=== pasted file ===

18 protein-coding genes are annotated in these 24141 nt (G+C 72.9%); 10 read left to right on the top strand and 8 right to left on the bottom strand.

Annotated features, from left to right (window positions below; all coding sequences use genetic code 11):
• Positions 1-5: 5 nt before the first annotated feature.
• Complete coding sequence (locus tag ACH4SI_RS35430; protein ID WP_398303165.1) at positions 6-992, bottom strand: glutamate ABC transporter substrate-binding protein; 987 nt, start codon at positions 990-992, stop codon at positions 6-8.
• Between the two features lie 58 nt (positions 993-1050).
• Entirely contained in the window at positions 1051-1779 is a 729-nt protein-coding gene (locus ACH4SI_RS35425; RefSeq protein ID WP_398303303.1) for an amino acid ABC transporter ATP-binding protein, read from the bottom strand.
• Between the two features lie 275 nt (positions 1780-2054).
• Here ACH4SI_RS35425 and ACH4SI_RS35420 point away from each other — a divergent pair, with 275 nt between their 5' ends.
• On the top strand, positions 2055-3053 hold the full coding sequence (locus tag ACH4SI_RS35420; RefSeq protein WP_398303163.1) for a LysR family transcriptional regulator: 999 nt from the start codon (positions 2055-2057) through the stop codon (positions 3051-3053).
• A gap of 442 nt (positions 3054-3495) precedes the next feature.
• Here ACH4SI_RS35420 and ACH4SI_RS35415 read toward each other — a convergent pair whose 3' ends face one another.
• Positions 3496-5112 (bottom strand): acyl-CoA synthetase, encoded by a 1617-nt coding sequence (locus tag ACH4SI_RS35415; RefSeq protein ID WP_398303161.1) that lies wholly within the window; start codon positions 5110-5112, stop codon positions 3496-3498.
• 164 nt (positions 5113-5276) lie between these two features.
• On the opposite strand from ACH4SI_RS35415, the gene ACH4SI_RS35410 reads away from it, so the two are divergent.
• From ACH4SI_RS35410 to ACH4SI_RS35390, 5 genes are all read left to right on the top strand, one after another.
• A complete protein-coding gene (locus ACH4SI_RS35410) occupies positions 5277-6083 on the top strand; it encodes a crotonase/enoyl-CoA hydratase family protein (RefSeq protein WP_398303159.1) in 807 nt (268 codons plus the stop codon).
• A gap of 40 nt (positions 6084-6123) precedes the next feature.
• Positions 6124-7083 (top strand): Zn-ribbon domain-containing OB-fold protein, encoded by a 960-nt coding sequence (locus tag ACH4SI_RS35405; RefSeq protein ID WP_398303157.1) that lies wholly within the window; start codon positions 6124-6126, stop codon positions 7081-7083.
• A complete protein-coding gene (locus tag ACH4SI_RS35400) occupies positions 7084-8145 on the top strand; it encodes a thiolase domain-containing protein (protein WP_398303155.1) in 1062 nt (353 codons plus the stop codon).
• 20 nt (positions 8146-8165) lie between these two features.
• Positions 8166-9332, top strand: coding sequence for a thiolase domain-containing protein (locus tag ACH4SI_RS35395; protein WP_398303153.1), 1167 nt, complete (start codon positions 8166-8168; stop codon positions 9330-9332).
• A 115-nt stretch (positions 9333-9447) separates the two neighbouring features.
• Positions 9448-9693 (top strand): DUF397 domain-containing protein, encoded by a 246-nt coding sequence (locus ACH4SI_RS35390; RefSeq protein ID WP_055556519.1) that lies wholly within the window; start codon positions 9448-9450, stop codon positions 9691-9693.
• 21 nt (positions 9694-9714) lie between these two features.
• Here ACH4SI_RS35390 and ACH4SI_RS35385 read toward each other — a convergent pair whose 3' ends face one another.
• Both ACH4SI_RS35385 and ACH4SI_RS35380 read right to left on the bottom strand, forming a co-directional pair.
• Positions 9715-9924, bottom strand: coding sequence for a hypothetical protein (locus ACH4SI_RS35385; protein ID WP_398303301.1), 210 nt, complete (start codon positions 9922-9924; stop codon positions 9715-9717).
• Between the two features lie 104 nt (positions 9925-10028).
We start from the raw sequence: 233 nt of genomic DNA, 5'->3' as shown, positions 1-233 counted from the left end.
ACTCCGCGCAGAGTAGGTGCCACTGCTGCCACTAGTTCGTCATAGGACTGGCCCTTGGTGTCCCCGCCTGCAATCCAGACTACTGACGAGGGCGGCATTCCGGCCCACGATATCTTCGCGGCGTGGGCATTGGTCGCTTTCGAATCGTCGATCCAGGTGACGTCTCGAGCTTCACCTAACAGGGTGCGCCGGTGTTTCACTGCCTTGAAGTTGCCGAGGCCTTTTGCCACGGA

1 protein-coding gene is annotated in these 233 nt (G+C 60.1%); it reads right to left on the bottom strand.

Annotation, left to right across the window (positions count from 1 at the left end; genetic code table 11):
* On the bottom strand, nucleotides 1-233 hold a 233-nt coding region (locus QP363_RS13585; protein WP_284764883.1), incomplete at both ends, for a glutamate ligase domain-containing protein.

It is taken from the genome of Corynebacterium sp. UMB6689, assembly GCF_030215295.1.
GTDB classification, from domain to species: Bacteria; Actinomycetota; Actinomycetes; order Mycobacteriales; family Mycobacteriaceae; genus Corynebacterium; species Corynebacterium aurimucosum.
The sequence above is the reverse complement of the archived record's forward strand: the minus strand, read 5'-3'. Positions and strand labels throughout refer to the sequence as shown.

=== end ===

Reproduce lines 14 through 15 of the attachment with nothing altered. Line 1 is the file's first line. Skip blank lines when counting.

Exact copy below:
• On the opposite strand from ACH4SI_RS35415, the gene ACH4SI_RS35410 reads away from it, so the two are divergent.
• From ACH4SI_RS35410 to ACH4SI_RS35390, 5 genes are all read left to right on the top strand, one after another.